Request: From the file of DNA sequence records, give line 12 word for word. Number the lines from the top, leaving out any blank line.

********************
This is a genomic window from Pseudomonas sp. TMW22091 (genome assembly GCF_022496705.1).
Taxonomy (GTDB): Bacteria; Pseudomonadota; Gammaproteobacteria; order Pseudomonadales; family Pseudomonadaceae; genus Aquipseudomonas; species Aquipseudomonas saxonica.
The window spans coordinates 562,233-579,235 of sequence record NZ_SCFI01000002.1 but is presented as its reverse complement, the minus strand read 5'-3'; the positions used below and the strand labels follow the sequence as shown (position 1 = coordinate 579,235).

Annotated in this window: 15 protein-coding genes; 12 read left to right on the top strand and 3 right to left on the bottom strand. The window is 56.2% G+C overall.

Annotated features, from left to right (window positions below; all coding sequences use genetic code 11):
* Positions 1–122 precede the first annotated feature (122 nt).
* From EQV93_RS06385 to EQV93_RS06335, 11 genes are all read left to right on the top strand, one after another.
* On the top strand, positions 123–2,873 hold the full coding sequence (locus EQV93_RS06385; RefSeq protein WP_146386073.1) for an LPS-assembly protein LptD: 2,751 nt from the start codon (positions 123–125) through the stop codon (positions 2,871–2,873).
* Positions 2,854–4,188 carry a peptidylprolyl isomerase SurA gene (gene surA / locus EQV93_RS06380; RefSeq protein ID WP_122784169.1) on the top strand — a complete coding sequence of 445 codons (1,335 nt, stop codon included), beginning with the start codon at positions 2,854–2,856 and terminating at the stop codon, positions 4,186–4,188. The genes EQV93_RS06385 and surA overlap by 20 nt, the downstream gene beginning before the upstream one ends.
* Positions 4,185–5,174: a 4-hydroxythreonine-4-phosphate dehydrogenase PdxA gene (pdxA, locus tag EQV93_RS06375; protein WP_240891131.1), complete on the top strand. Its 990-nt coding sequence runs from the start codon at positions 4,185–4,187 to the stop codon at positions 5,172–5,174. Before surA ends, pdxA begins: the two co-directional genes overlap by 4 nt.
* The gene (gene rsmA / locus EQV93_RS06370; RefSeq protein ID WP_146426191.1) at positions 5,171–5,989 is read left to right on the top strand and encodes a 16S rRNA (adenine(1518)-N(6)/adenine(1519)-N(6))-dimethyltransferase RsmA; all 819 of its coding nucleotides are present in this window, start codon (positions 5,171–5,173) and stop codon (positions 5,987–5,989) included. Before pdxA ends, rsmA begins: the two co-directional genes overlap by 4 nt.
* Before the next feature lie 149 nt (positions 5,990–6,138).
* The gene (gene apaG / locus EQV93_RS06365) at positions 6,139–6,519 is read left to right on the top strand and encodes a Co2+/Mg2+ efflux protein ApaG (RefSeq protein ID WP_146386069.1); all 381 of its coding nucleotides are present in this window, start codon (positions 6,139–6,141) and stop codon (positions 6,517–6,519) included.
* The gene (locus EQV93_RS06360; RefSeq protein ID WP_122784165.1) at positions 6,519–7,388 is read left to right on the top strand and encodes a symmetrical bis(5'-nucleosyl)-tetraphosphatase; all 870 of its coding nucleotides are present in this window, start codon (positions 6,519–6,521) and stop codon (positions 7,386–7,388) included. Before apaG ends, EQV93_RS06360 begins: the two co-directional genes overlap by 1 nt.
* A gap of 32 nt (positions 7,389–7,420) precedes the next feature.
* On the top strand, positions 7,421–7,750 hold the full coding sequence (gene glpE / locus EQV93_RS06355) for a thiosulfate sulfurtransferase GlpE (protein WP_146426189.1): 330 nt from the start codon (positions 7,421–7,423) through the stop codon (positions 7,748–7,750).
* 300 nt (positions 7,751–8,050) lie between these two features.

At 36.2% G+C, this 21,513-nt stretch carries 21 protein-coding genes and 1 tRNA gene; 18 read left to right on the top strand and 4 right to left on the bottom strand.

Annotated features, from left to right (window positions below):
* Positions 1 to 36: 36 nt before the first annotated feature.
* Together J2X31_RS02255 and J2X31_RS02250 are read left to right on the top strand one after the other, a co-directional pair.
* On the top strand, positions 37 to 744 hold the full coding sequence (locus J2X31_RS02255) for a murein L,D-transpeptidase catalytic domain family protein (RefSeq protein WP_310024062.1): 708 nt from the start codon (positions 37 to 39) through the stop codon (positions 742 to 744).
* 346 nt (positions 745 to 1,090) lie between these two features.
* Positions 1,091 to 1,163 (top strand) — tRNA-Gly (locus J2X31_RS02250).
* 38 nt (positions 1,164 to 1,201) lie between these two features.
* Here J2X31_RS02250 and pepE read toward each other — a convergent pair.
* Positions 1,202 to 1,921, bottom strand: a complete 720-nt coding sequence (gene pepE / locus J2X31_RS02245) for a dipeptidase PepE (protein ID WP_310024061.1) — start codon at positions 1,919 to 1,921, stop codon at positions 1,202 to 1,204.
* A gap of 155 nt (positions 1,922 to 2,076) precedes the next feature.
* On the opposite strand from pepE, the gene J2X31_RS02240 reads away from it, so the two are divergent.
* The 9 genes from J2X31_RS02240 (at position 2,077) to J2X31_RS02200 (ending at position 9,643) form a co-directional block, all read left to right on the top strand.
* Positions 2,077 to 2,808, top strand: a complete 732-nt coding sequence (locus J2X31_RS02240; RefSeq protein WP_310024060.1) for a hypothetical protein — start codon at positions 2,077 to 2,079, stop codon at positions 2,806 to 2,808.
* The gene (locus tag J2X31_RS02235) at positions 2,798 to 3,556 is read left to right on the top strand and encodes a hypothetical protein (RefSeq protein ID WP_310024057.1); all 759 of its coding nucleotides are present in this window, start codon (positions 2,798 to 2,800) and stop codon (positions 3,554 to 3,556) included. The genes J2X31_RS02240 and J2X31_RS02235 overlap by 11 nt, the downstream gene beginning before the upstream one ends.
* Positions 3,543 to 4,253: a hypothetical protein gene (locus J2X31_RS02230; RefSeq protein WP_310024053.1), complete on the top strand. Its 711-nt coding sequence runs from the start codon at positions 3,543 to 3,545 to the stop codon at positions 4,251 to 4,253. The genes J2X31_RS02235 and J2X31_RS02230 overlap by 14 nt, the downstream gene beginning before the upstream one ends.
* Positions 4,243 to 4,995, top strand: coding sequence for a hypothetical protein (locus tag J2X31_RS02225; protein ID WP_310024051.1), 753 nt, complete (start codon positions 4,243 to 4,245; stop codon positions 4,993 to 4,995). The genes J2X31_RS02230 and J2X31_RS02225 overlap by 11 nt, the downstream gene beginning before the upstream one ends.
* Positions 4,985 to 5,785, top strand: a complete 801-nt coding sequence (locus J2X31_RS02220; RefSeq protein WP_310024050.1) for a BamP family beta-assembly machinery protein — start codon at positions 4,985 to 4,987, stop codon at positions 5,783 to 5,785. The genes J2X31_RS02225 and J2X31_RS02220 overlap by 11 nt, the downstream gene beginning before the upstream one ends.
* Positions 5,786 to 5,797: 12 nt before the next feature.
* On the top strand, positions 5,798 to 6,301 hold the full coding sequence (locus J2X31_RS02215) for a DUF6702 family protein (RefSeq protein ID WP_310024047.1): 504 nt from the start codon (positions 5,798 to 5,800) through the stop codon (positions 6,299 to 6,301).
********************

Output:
* Before the next feature lie 149 nt (positions 5,990–6,138).